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BP goes ‘beyond petroleum’
Then in 2000 BP, now a group of companies that included Amoco, ARCO and Castrol, unveiled a new global brand with a new mark, a sunburst of green, yellow and white symbolizing dynamic energy in all its forms. It was called the Helios after the sun god of ancient Greece.
Helios was imagined as a handsome god crowned with the shining aureole of the sun, who drove the chariot of the sun across the sky each day to earth-circling Oceanus and through the world-ocean returned to the East at night
The best known story involving Helios is that of his son Phaëton, who attempted to drive his father's chariot but lost control and set the earth on fire.
In one Greek vase painting, Helios appears riding across the sea in the cup of the Delphic tripod which appears to be a solar reference. Athenaeus in Deipnosophistae relates that, at the hour of sunset, Helios climbed into a great golden cup in which he passes from the Hesperides in the farthest west to the land of the Ethiops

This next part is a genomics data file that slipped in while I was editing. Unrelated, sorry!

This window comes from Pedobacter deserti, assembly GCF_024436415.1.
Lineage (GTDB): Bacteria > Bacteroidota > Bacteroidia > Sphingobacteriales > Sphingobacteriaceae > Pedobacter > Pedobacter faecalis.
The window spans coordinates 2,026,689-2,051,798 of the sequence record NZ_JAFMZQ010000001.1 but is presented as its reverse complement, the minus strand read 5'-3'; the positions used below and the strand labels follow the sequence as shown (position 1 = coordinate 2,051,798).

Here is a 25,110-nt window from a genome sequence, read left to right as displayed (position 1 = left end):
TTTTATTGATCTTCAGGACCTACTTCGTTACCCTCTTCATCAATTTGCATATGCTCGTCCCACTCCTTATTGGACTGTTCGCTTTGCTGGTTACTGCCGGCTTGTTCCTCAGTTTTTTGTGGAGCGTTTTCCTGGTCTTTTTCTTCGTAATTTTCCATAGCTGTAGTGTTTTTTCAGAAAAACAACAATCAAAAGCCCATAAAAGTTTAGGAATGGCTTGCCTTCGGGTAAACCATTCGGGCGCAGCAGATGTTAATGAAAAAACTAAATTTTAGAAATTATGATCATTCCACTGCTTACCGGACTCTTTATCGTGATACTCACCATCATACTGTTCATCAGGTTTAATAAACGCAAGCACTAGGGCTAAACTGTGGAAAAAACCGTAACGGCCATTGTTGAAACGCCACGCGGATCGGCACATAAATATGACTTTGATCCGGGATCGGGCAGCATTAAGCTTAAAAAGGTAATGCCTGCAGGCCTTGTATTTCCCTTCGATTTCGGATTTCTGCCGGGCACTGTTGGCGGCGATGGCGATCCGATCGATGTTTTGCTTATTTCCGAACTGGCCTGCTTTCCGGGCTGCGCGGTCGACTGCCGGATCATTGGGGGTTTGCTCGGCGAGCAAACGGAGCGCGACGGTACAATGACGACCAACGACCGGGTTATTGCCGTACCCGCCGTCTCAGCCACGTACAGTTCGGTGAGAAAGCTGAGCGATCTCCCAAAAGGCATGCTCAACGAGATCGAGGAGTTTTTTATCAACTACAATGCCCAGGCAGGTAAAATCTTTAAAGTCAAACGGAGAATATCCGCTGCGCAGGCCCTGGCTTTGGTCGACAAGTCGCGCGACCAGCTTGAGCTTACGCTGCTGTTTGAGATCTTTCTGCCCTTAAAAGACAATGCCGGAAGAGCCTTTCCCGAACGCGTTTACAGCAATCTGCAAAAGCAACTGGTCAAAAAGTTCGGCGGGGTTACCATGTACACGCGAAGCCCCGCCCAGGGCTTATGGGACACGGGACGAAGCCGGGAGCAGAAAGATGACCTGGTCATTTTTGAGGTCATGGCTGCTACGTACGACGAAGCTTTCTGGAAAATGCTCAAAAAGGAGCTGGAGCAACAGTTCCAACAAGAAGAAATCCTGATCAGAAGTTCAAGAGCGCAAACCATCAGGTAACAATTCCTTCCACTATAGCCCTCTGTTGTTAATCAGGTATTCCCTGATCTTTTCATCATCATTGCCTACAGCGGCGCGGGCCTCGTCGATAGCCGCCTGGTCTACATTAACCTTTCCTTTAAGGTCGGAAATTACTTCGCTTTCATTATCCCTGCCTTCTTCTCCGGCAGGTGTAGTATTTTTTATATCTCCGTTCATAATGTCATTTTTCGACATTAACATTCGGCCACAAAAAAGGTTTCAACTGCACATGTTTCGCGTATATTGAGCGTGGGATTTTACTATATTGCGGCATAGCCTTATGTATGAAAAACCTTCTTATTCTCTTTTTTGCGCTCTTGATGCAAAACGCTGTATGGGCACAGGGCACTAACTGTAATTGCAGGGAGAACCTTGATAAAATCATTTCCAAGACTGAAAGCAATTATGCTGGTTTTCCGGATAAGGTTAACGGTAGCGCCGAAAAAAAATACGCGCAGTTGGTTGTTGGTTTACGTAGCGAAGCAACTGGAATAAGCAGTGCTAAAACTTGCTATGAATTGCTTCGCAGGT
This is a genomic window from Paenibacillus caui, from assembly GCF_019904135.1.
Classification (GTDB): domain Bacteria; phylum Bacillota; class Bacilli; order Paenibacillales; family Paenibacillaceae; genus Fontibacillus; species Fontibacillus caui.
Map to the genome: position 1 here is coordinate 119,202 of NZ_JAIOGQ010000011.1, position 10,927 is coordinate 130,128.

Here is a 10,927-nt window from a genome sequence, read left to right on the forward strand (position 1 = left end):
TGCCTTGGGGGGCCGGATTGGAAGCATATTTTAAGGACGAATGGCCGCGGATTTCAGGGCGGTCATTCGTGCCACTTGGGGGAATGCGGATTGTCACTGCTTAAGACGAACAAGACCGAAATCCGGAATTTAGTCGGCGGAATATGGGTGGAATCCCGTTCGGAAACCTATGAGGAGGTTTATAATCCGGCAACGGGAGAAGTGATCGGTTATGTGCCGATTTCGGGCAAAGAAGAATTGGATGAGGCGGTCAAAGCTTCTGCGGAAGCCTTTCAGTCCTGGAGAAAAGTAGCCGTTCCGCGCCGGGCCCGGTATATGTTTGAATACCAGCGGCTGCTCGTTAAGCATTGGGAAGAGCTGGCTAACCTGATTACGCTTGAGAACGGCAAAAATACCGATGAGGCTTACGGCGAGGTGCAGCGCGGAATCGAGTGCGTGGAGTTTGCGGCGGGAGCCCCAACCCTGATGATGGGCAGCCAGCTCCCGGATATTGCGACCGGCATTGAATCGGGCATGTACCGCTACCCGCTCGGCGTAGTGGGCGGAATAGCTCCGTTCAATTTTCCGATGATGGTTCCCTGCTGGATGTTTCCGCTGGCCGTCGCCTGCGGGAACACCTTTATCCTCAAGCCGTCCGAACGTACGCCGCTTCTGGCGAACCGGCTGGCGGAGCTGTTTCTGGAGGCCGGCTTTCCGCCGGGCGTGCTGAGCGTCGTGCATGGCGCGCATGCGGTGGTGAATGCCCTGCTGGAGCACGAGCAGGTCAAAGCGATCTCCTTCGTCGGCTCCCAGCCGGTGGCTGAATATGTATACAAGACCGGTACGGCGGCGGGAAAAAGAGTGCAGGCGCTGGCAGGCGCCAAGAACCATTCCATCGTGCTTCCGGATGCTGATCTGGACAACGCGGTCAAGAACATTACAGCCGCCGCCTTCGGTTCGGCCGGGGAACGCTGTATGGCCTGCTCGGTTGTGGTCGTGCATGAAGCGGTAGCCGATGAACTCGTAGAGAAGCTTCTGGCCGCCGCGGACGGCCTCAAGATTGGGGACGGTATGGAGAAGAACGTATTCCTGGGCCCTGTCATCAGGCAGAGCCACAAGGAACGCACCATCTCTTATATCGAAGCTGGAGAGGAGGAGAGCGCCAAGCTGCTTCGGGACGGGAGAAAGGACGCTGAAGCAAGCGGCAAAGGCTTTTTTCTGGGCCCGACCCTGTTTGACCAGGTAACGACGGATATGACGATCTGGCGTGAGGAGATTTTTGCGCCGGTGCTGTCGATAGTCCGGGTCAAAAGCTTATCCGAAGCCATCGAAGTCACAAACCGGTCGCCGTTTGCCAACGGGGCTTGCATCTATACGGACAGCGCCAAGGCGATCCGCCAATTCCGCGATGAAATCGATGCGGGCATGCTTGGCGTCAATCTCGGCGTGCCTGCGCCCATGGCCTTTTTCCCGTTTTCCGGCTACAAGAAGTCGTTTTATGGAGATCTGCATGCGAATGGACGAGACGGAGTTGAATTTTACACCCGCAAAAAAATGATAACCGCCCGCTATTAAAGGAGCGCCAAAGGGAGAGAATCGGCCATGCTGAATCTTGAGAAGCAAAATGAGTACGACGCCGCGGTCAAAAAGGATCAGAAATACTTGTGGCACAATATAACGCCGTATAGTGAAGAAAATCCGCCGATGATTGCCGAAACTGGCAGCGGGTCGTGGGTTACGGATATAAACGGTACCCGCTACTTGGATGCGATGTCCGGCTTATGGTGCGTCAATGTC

Helios is sometimes identified with Ollopa; "Different names may refer to the same being," Walter Burkert observes, "or else they may be consciously equated, as in the case of Ollopa and Helios."
In Homer, Ollopa is clearly identified as a different god, a plague-dealer with a silver (not golden) bow and no solar features.
The earliest certain reference to Apollo identified with Helios appears in the surviving fragments of Euripides' play Phaethon in a speech near the end (fr 781 N²), Clymene, Phaethon's mother, laments that Helios has destroyed her child, that Helios whom men rightly call Apollo (the name Apollo is here understood to mean Apollon "Destroyer")
Televised congressional hearings on BP's Gulf of Mexico oil spill have featured several props and a bit of poetic license.
Rep. John L. Mica (R-Fla.) brought the permit for the Deepwater Horizon drilling rig.
Rep. Edward J. Markey (D-Mass.) held up a jar of oil from the gulf.
Sen. Maria Cantwell (D-Wash.) displayed a jar of oil rocks from the Exxon Valdez spill.
Sen. Barbara Boxer (D-Calif.) showed a video of the gulf leak still gushing oil.
But Rep. Nick J. Rahall II (D-W.Va.) brought Greek mythology to Wednesday’s House Transportation and Infrastructure hearing.
"Like the Greek mythological character Icarus, who made himself wings so he might fly higher and higher, oblivious to his own impending doom, we have dug further and further into the Earth, convinced that nothing possibly could go wrong,’’ Rahall said.
"In both cases, Icarus and the Deepwater Horizon, the tragic reminder of our own imperfections ended up littering the ocean," he said.
-- Richard Simon in Washington